Cash-based transfer programmes are an emerging strategy in the prevention of wasting in children, especially targeted at vulnerable households during periods of food insecurity or during emergencies. However, the evidence surrounding the use of either cash or voucher transfer programmes in the humanitarian context and on nutritional outcomes is elusive. More evidence is needed not only to inform the global community of practice on best practices in humanitarian settings, but also to help strengthen national mitigation responses. The Research for Food Assistance on Nutrition Impact Pakistan study (REFANI-P) sets out to evaluate the impact of three cash-based interventions on nutritional outcomes in children aged less than five years from poor and very poor households in Dadu District. This four-arm parallel cluster randomised controlled trial is set among Action Against Hunger (ACF) programme villages in Dadu District, Sindh Province. Mothers are the target recipients of either seasonal unconditional cash transfers or fresh food vouchers. A comparison group receives 'standard care' provided by the ACF programme to which all groups have the same access. The primary outcomes are prevalence of wasting and mean weight-for-height Z-score (WHZ) in children. Impact will be assessed at 6 months and at 1 year from baseline. Using a theory-based approach we will determine 'how' the different interventions work by looking at the processes involved and the impact pathways following the theory of change developed for this context. Quantitative and qualitative data are collected on morbidity, health seeking, hygiene and nutrition behaviours, dietary diversity, haemoglobin concentration, women's empowerment, household food security and expenditures and social capital. The direct and indirect costs of each intervention borne by the implementing organisation and their partners as well as by beneficiaries and their communities are also assessed. The results of this trial will provide

  14. Child Adjustment to Parental Combat Deployment: Risk and Resilience Models

    Science.gov (United States)

    2012-03-01

    2 74. Sleeps less than most kids during day 0 1 2 98. Withdrawn, doesn’t involved with others and/or night (describe): 0 2 99. Worries 0 1 2 100...crackers 12. drink 13. egg food 15. grapes 16. gum 17. hamburger 18. hotdog 19. ice cream 20. juice 21. meat milk orange 24. pizza 25...ANIMALS 55. bear 56. bee bird 58. bug 59. bunny 60. cat 61. UJ.llVn.vu 62. cow dog 64. duck 65. elephant 66. fish 67. frog 68. horse 69

  15. Effect of animated movie in combating child sleep health problems.

    Science.gov (United States)

    Surani, Salim R; Surani, Saherish S; Sadasiva, Sreevidya; Surani, Zoya; Khimani, Amina; Surani, Sara S

    2015-01-01

    Sleep deprivation among teens is a major health issue. Only 15% of teens get 8.5 h of sleep on school nights. Sleep deprivation can lead to poor grades, sleepiness and moodiness. We undertook a study to assess the prevalence of sleep habit disturbance among elementary school students in South Texas with Hispanic ethnicity predominance. We also found how much a video based on sleep education had an impact on these children. Once the Corpus Christi Independent School District (CCISD) approved the collection of baseline sleep data, questionnaires were administered using the Children's Sleep Habit Questionnaire (CSHQ.) These questionnaires were distributed prior to the viewing of the educational and animated movie KNIGHTS (Keep Nurturing and Inspiring Good Habits in Teen Sleep). Four months later, a random follow-up was performed and the children were requested to respond to the same CSHQ. 264 children from two elementary schools participated in this educational program. At baseline, 55.56% of the children had trouble sleeping. When the questionnaire was administered four months later, only 23.26% (p sleeping. Additionally, at baseline, approximately 60-70% children had some baseline bedtime resistance, anxiety dealing with sleep, issues with sleep duration and/or awakenings in the middle of the night. In the follow up questionnaire, results showed significant improvements in overall sleep habits, bedtime resistance, sleep anxiety and night awakenings amongst students (p sleep duration and daytime sleepiness. Sleep deprivation and good sleep habits remain as a pervasive challenge among elementary school students. Administering an animated video about sleep education along with a provider-based education may be an effective tool for educating elementary school students and decreasing the prevalence of these sleep-related issues. Future prospective randomized studies are suggested.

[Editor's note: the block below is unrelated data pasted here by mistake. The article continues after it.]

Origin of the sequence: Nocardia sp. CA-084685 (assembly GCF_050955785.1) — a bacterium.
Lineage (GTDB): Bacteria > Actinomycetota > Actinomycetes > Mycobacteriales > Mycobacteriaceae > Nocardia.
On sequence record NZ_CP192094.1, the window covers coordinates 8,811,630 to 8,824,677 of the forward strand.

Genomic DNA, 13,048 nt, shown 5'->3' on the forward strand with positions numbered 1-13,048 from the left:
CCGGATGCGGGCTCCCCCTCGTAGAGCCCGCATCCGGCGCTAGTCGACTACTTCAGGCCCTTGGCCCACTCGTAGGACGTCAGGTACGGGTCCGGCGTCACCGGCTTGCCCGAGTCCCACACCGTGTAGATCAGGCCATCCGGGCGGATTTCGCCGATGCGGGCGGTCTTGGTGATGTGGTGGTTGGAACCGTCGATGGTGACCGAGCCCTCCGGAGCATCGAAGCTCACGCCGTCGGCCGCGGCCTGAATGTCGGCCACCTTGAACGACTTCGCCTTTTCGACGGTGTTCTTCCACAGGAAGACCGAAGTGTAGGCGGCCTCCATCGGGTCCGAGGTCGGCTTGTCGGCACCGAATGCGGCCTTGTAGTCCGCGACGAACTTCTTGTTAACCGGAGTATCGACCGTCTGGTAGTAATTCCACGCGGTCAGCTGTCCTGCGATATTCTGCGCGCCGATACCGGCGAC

16. Child Adjustment to Parental Combat Deployment: Risk and Resilience Models

    Science.gov (United States)

    2011-03-01

    IRB exemption and survey development and deployment. Based on feedback from Fort Drum, we created an internet -based version of the survey, to...Caucasian, 3% as African American, and 5% as Latina , 3% as Asian American, 3% as American Indian, and 6% as other. As we targeted spouses of children aged...of technology, such as the cotton gin or the automobil.e,’ on life in America 18. Knows how to use maps and globes to locate and gain 1 2 3 DK

  17. Child Labor in Ghana: A multidimensional analysis

    OpenAIRE

    Sam, Victoria Nyarkoah

    2016-01-01

    Child labor is a threatening evil. It is particularly dangerous because it involves the sacrifice of a child’s future welfare in exchange for immediate benefit; it is a difficult phenomenon to combat because it involves questions of power within the households. This study attempts to comprehensively investigate various dimensions of child labor in Ghana and show whether its ban will be beneficial to the country.